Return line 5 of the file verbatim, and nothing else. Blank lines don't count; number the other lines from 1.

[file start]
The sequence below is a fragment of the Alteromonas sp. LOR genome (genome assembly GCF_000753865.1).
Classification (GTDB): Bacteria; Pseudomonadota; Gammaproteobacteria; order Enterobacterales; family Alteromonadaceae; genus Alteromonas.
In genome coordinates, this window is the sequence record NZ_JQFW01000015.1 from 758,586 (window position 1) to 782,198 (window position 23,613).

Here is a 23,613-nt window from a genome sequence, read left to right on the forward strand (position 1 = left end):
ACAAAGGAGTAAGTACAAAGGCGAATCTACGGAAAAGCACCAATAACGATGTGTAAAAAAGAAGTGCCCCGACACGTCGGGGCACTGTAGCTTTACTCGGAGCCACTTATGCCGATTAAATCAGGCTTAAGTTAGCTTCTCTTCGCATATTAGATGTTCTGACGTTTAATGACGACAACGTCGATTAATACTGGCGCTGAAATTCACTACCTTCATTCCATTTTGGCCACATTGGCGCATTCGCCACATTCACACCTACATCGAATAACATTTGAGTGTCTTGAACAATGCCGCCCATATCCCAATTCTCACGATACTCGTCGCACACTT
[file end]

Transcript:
ACAAAGGAGTAAGTACAAAGGCGAATCTACGGAAAAGCACCAATAACGATGTGTAAAAAAGAAGTGCCCCGACACGTCGGGGCACTGTAGCTTTACTCGGAGCCACTTATGCCGATTAAATCAGGCTTAAGTTAGCTTCTCTTCGCATATTAGATGTTCTGACGTTTAATGACGACAACGTCGATTAATACTGGCGCTGAAATTCACTACCTTCATTCCATTTTGGCCACATTGGCGCATTCGCCACATTCACACCTACATCGAATAACATTTGAGTGTCTTGAACAATGCCGCCCATATCCCAATTCTCACGATACTCGTCGCACACTT